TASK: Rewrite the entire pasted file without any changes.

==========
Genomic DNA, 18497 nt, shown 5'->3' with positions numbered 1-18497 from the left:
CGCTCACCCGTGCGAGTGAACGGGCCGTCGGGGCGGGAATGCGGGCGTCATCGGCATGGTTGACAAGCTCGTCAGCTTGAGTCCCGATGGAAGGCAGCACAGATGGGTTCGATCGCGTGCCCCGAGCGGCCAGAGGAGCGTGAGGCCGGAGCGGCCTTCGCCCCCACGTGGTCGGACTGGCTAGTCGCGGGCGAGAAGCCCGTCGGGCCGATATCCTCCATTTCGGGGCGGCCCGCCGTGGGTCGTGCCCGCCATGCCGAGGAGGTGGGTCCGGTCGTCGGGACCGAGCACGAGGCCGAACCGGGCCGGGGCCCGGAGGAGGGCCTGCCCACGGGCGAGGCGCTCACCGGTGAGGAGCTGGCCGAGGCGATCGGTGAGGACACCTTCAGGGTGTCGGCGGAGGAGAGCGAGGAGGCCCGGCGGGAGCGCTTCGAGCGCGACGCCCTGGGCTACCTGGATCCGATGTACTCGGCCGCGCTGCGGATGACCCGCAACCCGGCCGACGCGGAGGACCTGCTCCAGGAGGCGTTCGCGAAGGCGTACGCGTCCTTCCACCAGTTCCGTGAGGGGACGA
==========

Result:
Genomic DNA, 18497 nt, shown 5'->3' with positions numbered 1-18497 from the left:
CGCTCACCCGTGCGAGTGAACGGGCCGTCGGGGCGGGAATGCGGGCGTCATCGGCATGGTTGACAAGCTCGTCAGCTTGAGTCCCGATGGAAGGCAGCACAGATGGGTTCGATCGCGTGCCCCGAGCGGCCAGAGGAGCGTGAGGCCGGAGCGGCCTTCGCCCCCACGTGGTCGGACTGGCTAGTCGCGGGCGAGAAGCCCGTCGGGCCGATATCCTCCATTTCGGGGCGGCCCGCCGTGGGTCGTGCCCGCCATGCCGAGGAGGTGGGTCCGGTCGTCGGGACCGAGCACGAGGCCGAACCGGGCCGGGGCCCGGAGGAGGGCCTGCCCACGGGCGAGGCGCTCACCGGTGAGGAGCTGGCCGAGGCGATCGGTGAGGACACCTTCAGGGTGTCGGCGGAGGAGAGCGAGGAGGCCCGGCGGGAGCGCTTCGAGCGCGACGCCCTGGGCTACCTGGATCCGATGTACTCGGCCGCGCTGCGGATGACCCGCAACCCGGCCGACGCGGAGGACCTGCTCCAGGAGGCGTTCGCGAAGGCGTACGCGTCCTTCCACCAGTTCCGTGAGGGGACGA